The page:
• February 12, 2024

    Kodiak Gas Gives Enforcers More Time To Review $854M Deal

    Kodiak has given enforcers more time to review its planned $854 million deal for CSI Compressco, which would combine two major providers of compression services to the oil and gas industry.

  • February 12, 2024

    Locke Lord Denies Playing 'Cat And Mouse' In Fighting Suit

    Locke Lord LLP reiterated to a New Jersey state court Monday that the Garden State is the wrong jurisdiction for an oil company's malpractice suit against the firm stemming from a failed oil refinery financing project.

  • February 12, 2024

    Energy Group Of The Year: Latham & Watkins

    Latham & Watkins LLP attorneys advised Magellan Midstream Partners LP on the largest U.S. energy M&A deal of the year, coming in at $18.8 billion, and were also involved in seeing through four of five industry initial public offerings finalized last year, earning the firm a place among Law360's 2023 Energy Groups of the Year.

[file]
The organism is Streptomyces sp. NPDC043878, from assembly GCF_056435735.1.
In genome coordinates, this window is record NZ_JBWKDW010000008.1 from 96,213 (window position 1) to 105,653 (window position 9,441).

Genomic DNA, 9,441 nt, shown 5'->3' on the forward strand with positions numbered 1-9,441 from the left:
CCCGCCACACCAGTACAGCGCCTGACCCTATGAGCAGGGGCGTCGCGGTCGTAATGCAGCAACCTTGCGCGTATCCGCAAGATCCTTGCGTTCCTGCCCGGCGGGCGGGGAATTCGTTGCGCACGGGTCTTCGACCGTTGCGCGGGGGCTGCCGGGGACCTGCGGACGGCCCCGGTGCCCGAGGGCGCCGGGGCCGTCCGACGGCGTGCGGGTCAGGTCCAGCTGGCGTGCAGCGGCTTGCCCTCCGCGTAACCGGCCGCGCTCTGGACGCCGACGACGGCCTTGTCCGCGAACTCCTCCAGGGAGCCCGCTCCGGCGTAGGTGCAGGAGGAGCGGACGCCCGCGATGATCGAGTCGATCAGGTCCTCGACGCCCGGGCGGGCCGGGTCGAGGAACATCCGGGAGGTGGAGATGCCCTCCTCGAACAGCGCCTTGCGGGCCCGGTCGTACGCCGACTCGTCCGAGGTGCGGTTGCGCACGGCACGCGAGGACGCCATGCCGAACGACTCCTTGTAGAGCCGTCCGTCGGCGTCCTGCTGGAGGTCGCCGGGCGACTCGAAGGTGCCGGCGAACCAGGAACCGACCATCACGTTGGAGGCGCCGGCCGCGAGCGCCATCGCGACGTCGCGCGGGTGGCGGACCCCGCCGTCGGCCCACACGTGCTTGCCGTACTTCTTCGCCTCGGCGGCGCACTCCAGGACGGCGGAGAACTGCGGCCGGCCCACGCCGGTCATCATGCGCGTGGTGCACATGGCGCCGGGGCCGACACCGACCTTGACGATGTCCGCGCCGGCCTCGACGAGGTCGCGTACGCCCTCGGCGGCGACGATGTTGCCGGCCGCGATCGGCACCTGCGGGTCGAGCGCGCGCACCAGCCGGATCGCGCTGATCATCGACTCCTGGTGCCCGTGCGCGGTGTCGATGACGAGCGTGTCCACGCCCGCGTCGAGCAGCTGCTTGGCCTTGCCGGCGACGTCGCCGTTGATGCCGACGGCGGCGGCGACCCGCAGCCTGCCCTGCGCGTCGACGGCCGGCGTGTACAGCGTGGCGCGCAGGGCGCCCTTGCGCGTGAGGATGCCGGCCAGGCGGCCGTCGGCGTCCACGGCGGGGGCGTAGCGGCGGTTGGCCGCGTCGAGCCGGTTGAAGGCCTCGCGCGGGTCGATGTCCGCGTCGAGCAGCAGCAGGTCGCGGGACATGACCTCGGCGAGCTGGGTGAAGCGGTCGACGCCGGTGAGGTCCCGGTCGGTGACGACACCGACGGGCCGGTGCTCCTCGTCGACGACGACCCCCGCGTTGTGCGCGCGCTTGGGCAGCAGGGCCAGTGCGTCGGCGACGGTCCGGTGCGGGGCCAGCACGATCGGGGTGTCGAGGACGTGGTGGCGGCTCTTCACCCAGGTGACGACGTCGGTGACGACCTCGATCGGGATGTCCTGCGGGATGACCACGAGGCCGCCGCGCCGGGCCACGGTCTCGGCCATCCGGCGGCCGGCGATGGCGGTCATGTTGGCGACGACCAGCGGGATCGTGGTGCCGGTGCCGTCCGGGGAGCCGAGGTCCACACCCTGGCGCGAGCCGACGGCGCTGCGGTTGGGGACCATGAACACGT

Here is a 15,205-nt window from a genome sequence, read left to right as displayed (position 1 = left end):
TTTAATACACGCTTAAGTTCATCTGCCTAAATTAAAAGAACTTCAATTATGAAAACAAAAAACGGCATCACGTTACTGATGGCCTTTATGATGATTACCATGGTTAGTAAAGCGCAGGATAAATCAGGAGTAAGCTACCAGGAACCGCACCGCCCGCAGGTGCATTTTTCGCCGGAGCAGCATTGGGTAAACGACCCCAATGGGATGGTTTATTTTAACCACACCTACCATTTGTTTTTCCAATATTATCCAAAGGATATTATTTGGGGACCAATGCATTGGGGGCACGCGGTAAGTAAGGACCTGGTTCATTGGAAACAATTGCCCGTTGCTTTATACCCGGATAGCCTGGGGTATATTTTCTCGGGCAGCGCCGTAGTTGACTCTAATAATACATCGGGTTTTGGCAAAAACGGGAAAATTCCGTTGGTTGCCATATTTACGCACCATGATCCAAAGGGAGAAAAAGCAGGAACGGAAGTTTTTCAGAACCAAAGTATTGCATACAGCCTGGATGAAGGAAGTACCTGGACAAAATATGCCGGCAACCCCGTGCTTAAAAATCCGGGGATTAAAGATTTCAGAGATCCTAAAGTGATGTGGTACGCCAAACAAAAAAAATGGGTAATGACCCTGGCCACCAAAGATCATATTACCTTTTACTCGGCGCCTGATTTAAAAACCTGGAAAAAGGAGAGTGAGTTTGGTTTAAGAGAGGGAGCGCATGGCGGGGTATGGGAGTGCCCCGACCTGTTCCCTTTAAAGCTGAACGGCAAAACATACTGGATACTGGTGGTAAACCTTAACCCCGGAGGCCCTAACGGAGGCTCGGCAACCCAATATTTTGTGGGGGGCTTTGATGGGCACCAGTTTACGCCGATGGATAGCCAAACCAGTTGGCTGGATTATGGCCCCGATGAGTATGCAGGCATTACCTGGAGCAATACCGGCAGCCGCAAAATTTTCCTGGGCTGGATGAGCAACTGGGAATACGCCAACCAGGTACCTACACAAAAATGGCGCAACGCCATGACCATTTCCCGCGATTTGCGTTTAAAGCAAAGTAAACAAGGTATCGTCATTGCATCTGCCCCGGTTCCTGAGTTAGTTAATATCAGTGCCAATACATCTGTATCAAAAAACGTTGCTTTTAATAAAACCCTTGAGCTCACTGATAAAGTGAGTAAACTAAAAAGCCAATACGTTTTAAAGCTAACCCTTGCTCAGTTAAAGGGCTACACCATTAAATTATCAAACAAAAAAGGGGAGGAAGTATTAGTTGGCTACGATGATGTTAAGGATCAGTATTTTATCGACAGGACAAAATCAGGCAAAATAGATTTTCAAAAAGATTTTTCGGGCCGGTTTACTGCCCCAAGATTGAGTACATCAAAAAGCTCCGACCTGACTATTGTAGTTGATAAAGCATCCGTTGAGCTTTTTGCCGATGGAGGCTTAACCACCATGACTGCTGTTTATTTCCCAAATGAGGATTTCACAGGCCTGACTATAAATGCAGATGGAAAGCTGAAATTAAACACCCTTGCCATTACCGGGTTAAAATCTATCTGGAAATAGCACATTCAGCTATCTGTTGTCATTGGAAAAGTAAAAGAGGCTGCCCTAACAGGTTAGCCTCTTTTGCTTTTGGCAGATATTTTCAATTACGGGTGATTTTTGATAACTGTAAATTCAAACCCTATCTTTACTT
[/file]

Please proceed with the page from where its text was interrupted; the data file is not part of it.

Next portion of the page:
• February 12, 2024

    Like 'Fiction': 3 Netted In FirstEnergy Plant Bailout Scandal

    Two former FirstEnergy Corp. executives and the onetime chair of Ohio's utility regulator allegedly stole money from the company as they helped carry out the massive bribery scheme behind a controversial $1.3 billion bailout for two nuclear energy plants, according to an indictment one prosecutor on Monday said read like fiction.

  • February 12, 2024

    Martin Marietta Paying $2B For Blue Water Raw Materials Ops

    Cravath-advised building materials supplier Martin Marietta Materials Inc. said Monday it has agreed to buy 20 active aggregate operations across five states from Blue Water Industries LLC, represented by Wachtell Lipton, for $2.05 billion in cash. 

  • February 12, 2024

    Diamondback Buying Endeavor In $26B Permian Megamerger

    Diamondback Energy Inc. said Monday it has agreed to buy Endeavor Energy Resources LP in a cash-and-stock deal valued at approximately $26 billion, inclusive of Endeavor's net debt, to create the premier independent operator in the Permian Basin.

Expert Analysis

  • Series

    Participating In Living History Makes Me A Better Lawyer